Tuesday, September 13, 2016

Top Ten Tuesday!

Hooray for Top Ten Tuesday, brought to you by The Broke and the Bookish. It seems like all I do these days is Monday Meme and Top Ten Tuesday, but being back to work for the school year is really putting me in a funk! I want to read but I have to get reviews done; I want to write reviews but I have to read because I am a bazillion books behind on my Goodreads Challenge for the year...AAUUGGHH! it is a never-ending cycle. But there is always this, and for the time being I just have to accept that!


This week's TTT is:

September 13: Top Ten ALL TIME Favorite Books Of X Genre (I know, I know. Picking all time faves. I'm MEAN. But I like knowing people's definitive faves). Can also break it down into sub-genre if that helps?

This will be a tad easier for me than some - I technically get the whole encompassing blanket genre of non-fiction. I could narrow it down to my favorite books about Anglo-Saxon England, or Tudor England, but that is cheating because those are topics, not genres. So, ha, I get ALL of non-fiction to play with.

These are in no particular order, but are books I have supremely enjoyed. All are books I have rated 5 Stars. I may or may not explain why they are favorites, I haven't really thought that far ahead yet, since I am starting this on Sunday to have it ready for Tuesday in this brief time when my pre-schooler is asleep, yet before I too need to sleep as well. That window of time is shrinking rapidly, this kiddo does not want to sleep!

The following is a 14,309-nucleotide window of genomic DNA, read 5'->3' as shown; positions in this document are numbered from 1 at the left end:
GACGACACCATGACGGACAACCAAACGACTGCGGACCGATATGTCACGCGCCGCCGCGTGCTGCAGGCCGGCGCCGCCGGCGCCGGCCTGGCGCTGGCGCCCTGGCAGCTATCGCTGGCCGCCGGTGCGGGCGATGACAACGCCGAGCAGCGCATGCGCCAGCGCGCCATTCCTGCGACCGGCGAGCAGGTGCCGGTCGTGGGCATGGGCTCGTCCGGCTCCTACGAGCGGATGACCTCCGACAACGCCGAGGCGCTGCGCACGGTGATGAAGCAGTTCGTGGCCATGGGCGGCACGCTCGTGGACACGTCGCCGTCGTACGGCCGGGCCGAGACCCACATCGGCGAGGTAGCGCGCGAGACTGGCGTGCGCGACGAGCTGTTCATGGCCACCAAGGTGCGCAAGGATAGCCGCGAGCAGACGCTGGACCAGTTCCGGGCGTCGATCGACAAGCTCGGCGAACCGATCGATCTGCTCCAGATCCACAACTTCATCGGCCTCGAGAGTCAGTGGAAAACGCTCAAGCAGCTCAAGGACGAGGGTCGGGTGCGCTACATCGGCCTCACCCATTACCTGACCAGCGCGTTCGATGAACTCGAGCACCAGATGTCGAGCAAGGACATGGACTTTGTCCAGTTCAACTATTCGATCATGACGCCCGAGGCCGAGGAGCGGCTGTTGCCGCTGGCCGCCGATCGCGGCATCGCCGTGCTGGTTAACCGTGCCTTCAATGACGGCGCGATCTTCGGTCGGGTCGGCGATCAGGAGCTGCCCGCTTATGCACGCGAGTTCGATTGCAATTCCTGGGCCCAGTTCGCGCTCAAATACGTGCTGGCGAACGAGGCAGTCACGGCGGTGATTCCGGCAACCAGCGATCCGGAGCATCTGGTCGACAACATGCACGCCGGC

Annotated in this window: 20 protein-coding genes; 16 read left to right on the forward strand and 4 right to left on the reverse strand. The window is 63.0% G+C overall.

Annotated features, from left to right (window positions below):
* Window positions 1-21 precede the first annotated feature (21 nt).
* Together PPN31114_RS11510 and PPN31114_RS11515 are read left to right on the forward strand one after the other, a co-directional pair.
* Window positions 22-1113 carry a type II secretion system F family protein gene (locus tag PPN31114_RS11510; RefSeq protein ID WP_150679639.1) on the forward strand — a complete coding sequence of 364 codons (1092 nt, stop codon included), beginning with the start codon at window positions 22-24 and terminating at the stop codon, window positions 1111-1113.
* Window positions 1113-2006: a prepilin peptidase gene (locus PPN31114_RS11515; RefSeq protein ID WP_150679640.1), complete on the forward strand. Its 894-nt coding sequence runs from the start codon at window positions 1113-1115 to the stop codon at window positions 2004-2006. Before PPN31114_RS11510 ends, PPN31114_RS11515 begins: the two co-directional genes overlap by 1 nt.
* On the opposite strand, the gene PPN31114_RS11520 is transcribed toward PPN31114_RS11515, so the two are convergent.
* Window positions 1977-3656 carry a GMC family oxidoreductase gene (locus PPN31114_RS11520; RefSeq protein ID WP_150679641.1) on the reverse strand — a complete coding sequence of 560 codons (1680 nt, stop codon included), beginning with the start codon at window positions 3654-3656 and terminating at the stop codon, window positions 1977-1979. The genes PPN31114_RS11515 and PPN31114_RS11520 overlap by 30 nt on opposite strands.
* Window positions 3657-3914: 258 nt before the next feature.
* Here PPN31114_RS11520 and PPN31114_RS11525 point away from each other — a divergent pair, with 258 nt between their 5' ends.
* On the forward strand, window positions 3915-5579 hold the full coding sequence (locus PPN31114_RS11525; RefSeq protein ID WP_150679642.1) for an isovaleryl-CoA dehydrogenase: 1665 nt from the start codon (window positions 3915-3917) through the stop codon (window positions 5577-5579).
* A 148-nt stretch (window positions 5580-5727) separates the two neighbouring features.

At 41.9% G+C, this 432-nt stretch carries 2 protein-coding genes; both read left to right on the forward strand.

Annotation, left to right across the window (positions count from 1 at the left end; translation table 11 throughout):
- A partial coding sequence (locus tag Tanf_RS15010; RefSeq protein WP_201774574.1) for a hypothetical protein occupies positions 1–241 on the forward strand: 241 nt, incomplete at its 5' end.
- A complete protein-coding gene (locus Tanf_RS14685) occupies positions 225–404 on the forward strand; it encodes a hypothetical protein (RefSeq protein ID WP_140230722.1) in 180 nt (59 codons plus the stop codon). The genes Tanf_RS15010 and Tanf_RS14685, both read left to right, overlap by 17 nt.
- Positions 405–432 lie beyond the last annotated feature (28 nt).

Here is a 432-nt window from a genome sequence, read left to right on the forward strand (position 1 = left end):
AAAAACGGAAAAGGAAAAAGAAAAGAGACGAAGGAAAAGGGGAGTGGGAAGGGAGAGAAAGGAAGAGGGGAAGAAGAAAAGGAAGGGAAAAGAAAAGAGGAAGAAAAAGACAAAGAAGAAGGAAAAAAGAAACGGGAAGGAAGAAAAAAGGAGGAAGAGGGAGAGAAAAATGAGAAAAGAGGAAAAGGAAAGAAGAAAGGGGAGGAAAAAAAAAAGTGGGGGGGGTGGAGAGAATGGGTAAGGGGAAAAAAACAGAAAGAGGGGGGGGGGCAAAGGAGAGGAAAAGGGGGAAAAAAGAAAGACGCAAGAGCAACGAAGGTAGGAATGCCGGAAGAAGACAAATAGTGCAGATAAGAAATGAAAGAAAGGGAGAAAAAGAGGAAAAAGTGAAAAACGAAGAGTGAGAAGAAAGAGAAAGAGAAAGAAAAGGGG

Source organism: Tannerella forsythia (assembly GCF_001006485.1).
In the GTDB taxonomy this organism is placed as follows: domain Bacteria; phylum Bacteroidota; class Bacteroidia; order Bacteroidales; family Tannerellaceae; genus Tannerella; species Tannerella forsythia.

Anyway, again, here they are in no particular order, my most favorite non-fiction reads so far:

1. Dead Wake: The Last Crossing of the Lusitania

Love so much. So, so much. I did not think he could do better than Devil in the White City, because that book was a-may-zing and then I read this (in about three hours because I Could. Not. Put. It. Down). The book made me furious and devastated all at the same time. Such senseless loss of life. Such poor decision-making, all around. Fantastic research and writing, but I expect nothing less from Larson.


2. Sister Queens: The Noble, Tragic Lives of Katherine of Aragon and Juana, Queen of Castile

Prior to this, almost all my knowledge of Katherine (my most favorite of all the rightful queens of England during Henry's reign), was still somewhat limited in that all I knew of her was how she fit in to the Tudor dynasty. Sadly, I knew even less of her sister, Juana the Mad, the queen who dragged her husband's corpse around with her for months. Less sadly, here the women are both portrayed from childhood, and are figures in their own right and not only how they fit into the world of the men around them. Katherine was not simply a Spanish Princess, she was the daughter of the fierce Isabella (which I knew, though I did not know that Isabella went into battle with her troops). Juana's actions make a lot more sense now and it is pretty easy to see she was not 'mad' in the sense she has been viewed for centuries. She was controlled by her father, her husband, her brother, and they were always the ones telling her story. Here, we get to see the real Juana. Very worth the read.


3. Tudors vs. Stewarts: The Fatal Inheritance of Mary, Queen of Scots

I think what I loved most about this one is that it was not another rehashing of all the mistakes Mary made in those years she after she returned to Scotland. Instead, while those events are covered, the main focus of the book is the century's worth of incidents that occurred, before bringing Mary to her tragic end. There were many gaps filled in for me as to how the two kingdoms co-existed in that time and also helped me better understand the rulers before Mary.


4. St. Marks is Dead: The Many Lives of America's Hippest Street